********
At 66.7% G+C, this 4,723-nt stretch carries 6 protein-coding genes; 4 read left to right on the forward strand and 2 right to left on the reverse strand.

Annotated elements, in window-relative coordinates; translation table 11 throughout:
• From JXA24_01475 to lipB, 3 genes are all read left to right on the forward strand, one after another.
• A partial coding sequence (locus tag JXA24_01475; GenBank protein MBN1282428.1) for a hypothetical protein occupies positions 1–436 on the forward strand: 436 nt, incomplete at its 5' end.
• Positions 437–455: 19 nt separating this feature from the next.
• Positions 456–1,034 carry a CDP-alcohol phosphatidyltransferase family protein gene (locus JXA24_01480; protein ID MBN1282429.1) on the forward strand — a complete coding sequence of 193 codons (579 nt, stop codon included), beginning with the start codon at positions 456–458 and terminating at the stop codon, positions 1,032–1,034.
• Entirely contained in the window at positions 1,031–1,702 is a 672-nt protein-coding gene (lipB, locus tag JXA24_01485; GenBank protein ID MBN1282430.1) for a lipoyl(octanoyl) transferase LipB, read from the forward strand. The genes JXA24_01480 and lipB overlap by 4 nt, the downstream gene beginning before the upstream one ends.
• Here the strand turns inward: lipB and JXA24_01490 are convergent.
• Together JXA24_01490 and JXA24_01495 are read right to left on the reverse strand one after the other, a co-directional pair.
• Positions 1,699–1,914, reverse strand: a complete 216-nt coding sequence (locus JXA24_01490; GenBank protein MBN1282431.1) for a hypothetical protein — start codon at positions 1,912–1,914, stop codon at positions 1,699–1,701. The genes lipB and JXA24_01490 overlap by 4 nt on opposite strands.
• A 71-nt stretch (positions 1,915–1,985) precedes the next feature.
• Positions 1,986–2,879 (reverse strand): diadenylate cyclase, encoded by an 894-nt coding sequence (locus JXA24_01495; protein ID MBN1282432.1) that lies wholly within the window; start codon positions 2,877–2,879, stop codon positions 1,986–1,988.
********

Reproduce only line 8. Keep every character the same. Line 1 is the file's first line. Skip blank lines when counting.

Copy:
• Here the strand turns inward: lipB and JXA24_01490 are convergent.